This is Taiwanese politician Tung Hsiang-lung, who sadly passed away in December aged 76.
Picture: PATRICK LIN/AFP/Getty Images
He was reportedly a popular local figure, who had been in politics for decades.
So how did friends, family and followers decide to mark his passing? Perhaps they would go for something quiet and sombre, allowing people to pay their respects with dignity?
Erm, no. They had a parade with 50 pole dancers on 50 customised jeeps.
Picture: STR/AFP/Getty Images
The funeral procession, that went through the southern city of Chiayi, had 50 scantily-clad girls dancing on top of jeeps with stripper poles attached to the roofs.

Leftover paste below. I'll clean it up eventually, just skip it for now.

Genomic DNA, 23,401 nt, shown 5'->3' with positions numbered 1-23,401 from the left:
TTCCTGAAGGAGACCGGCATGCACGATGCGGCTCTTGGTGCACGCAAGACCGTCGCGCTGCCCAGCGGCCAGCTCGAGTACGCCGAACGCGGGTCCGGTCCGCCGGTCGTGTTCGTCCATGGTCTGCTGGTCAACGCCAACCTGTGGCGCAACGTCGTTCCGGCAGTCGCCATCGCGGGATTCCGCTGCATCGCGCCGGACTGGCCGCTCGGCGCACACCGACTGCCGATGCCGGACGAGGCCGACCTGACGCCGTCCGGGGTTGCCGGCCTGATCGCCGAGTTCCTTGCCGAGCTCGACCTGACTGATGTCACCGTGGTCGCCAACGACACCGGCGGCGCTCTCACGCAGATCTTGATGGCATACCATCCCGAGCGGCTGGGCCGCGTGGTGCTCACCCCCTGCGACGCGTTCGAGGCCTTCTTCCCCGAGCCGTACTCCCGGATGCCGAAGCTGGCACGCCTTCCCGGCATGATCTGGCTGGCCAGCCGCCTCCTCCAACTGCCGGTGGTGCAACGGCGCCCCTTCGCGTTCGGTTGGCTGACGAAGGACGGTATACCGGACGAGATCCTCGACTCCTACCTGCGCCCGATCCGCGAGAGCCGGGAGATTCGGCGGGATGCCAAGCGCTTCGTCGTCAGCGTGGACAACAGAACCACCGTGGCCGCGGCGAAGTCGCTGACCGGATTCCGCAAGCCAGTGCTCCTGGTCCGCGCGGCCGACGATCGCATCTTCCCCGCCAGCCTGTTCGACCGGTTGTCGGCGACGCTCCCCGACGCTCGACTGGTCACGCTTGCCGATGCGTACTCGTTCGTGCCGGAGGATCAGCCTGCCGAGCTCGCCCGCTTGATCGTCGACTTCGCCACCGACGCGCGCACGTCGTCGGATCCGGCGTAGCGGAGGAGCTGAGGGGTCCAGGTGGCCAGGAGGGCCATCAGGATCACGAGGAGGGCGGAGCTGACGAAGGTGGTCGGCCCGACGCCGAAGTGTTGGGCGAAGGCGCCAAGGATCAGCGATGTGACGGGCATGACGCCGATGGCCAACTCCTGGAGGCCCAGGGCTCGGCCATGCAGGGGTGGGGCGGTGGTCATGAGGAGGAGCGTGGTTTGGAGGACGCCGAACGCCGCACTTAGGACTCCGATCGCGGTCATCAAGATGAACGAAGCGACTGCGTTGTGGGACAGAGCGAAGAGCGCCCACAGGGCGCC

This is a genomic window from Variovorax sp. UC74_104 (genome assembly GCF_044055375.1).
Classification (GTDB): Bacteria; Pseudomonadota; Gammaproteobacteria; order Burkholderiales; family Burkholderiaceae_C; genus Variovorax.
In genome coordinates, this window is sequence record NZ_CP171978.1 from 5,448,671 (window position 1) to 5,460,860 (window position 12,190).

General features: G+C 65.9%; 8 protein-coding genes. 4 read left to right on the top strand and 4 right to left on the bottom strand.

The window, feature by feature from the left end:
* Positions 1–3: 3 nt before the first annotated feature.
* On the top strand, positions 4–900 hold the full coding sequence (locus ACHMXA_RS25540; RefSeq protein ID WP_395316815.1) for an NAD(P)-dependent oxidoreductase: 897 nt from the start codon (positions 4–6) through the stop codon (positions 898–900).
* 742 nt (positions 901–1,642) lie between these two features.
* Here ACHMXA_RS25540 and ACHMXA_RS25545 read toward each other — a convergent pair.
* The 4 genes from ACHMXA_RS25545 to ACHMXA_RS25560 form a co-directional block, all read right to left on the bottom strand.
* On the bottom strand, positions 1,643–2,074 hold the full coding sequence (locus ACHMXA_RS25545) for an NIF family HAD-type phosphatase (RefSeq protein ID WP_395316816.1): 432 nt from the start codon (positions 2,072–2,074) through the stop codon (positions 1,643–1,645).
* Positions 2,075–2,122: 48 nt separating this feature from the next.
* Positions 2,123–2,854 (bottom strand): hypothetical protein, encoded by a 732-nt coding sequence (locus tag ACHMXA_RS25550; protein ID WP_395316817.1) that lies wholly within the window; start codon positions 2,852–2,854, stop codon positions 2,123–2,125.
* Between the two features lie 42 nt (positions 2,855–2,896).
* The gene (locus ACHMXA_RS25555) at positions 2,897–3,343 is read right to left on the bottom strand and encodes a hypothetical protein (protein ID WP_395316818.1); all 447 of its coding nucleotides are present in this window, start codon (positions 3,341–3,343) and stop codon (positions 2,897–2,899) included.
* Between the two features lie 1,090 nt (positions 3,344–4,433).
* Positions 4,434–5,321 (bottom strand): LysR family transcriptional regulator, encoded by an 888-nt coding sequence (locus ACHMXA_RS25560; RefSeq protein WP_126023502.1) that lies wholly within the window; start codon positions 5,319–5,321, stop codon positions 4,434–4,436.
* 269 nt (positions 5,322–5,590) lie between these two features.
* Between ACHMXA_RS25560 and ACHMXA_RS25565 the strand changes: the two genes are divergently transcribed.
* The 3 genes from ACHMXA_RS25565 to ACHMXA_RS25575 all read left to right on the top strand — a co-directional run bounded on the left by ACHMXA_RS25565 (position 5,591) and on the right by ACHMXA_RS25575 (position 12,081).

Was that all?
No. There was also blaring music, drummers, a marching band, and giant puppets.
Who’s crazy idea was this?
His brother, Tung Mao-hsiung. Or maybe even Tung Hsiang himself, if you believe his story.
His brother told Taiwanese broadcaster CTS:
He told us he wanted this through a dream two days before the funeral.
Is this normal for Taiwan?
Well, the pole dancers probably aren’t. But according to BBC News, some parts of Taiwan practice folk religion that believes in “entertaining” spirits, and tends to “celebrate the deceased with a big, bustling public event”.